ODPs have typically been an incidental finding on routine dilated fundus exam. To our knowledge, multiple ODP has never been described in a patient with partially accommodative esotropia.

In differential diagnosis, congenital optic disc anomalies (such as optic nerve hypoplasia, megalopapilla, morning glory syndrome, and coloboma), and acquired ODP (as in glaucoma, high myopia) should be eliminated.7,8 In the differential diagnosis, it is easy to distinguish congenital and acquired ODP from optic disc coloboma. Optic disc coloboma typically affects the inferior nasal rim of the optic nerve while ODP most commonly affects the inferotemporal quadrant of the optic disc.1 Patients often remain asymptomatic until macular changes are present. Interestingly, we diagnosed this case in the first decade, and the patient was asymptomatic despite findings of maculopathy in long-term follow-up. Despite attenuated amplitudes on mfERG, her BCVA was not affected. In our opinion, her BCVA may have been preserved as a result of self-healing serous retinal detachment attacks. Although spontaneous resolution with good visual acuity was reported in about 25% of cases, pediatric patients often develop maculopathy due to traction from the formed vitreous in younger eyes.9

Maculopathy secondary to ODP is treated with juxtapapillary laser photocoagulation (JLP), pars plana vitrectomy (PPV), or combined treatments, but there is no consensus on the optimal surgical technique. It has been reported that the combination of PPV, gas tamponade, and JLP is more effective than PPV and gas.10 Recent studies have reported no additional benefit from JLP in long-term success rates.11,12 Avci et al.13 stated that PPV gives the best functional results in ODP maculopathy. They also emphasized that JLP may not be necessary for the success of PPV. Although there are studies showing that gas tamponade removes retinal and subretinal fluid from the macula,14,15 there are also studies reporting that it does not significantly contribute to the final success rate.10,16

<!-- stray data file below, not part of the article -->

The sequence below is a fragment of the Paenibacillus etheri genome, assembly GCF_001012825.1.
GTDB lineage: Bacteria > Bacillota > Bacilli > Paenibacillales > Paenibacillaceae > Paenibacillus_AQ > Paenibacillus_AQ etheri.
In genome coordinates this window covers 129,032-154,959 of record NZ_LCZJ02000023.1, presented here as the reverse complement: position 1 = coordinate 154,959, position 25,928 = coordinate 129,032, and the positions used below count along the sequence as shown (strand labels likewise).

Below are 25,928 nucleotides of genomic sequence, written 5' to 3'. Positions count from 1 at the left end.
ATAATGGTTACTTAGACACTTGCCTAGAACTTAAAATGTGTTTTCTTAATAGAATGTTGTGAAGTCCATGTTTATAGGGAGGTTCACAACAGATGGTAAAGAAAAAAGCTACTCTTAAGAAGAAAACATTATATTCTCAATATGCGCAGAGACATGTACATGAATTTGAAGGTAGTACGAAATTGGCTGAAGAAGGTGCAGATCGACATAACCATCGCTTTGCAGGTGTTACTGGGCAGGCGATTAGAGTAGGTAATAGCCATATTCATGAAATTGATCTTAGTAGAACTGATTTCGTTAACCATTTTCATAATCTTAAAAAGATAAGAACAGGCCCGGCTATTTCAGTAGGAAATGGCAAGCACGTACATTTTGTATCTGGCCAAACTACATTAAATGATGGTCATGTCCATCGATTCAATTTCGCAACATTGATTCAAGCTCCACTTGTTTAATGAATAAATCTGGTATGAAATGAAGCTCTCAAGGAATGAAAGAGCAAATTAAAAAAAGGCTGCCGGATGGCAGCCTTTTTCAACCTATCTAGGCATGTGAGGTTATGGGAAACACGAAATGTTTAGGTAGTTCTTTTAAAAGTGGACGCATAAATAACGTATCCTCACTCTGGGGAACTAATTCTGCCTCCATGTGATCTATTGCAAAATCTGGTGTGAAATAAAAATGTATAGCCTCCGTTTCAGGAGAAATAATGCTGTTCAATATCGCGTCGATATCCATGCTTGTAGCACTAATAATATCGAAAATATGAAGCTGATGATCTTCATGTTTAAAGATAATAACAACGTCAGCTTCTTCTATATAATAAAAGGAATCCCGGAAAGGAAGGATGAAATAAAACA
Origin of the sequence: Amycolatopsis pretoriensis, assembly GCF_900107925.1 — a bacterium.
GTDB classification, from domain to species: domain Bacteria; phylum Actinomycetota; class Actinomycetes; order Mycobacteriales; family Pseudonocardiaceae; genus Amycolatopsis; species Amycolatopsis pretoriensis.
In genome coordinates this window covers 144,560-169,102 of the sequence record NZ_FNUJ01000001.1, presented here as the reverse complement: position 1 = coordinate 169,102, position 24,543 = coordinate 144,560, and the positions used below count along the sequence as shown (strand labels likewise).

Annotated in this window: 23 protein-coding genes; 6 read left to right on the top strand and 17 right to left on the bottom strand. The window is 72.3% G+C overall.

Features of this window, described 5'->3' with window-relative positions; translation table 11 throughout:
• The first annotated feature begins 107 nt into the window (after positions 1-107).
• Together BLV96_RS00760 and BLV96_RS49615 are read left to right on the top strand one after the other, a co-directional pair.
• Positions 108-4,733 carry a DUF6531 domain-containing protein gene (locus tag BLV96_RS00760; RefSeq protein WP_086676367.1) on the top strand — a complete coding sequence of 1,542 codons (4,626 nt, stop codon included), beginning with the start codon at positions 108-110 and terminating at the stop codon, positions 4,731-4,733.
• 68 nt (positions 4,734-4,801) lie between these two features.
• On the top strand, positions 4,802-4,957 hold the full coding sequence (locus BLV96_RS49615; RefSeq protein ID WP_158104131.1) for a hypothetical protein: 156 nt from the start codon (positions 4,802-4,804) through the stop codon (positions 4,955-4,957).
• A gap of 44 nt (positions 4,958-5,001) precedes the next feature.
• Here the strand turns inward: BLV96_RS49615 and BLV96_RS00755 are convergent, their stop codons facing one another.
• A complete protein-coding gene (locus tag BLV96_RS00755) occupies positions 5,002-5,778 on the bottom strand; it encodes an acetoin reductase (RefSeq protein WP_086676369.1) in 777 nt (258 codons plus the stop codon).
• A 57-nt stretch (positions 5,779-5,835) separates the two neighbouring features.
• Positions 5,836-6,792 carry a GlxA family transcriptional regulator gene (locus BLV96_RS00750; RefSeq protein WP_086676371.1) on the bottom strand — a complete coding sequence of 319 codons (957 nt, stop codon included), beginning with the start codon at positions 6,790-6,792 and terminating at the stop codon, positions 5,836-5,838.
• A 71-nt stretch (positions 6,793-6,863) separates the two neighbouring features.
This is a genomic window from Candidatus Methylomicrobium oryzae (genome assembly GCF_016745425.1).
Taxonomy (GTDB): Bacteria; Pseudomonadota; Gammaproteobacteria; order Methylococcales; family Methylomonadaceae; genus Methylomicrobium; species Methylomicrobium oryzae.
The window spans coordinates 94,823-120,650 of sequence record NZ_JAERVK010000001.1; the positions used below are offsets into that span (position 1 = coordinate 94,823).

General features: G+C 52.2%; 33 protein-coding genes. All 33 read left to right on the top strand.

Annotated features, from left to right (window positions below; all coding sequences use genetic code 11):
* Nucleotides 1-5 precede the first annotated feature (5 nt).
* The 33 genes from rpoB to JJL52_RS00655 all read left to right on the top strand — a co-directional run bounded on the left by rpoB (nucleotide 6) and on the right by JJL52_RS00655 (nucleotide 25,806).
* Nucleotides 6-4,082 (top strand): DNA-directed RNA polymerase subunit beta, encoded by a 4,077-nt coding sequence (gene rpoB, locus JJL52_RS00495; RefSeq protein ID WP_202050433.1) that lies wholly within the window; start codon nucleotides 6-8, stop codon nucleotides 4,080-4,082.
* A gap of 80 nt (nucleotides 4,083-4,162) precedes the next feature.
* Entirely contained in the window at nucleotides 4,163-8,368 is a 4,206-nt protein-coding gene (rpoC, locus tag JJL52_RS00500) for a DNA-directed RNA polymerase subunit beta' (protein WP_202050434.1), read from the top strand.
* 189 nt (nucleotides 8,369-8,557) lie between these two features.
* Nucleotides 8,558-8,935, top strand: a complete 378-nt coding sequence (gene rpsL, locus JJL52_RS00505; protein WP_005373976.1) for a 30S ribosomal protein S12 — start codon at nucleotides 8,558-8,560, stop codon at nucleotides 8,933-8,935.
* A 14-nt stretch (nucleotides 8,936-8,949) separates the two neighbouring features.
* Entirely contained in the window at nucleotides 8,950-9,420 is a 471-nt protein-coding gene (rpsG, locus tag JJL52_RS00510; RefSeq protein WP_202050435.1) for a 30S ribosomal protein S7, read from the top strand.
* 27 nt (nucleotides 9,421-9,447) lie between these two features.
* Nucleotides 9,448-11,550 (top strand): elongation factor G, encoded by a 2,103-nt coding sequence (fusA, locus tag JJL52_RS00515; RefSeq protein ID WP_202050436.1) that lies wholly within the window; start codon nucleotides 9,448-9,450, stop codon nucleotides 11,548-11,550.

OCT is an non-invasive test to interpret the macular status, however it shows the relationship of ODP with vitreous and retina as well.3,17 In some cases, a hyporeflective area within the optic disc excavation is visible, which may reflect accumulated fluid underneath the optic nerve head.9 Other important OCT findings are intrapapillary cavities, intrapapillary proliferations, septum-like structures, and subretinal precipitates which can be detected as a marker for chronicity of maculopathy.18,19 In our patient, one eye had fluid accumulation under the optic nerve head and an intrapapillary septum structure (Figure 2C).

Although macular and optic nerve head-related findings can be easily detected with OCT, the use of mfERG may be beneficial in patients who are uncooperative and at the amblyogenic age.

To the best of our knowledge, a total of 3 ODPs with bilateral involvement has never been described in association with partially accommodative esotropia. Therefore, in order to prevent amblyopia, patients should be closely followed from childhood. OCT and mfERG are useful tests for detecting retinal changes.


Informed Consent: The authors certify that they have obtained all appropriate patient consent forms. The patient consented to the reporting of clinical information and images under the condition of anonymity.

Peer-review: Externally and internally peer reviewed.

Authorship Contributions

Surgical and Medical Practices: O.M.C., Concept: O.M.C., F.M.M., A.H.D., Design: O.M.C., F.M.M., A.H.D., Data Collection or Processing: O.M.C., A.C.Y., M.T.K., Analysis or Interpretation: O.M.C., A.C.Y., M.T.K., Literature Search: O.M.C., A.C.Y., M.T.K., Writing: O.M.C., F.M.M., A.H.D.

Conflict of Interest: No conflict of interest was declared by the authors.

Financial Disclosure: The authors declared that this study received no financial support.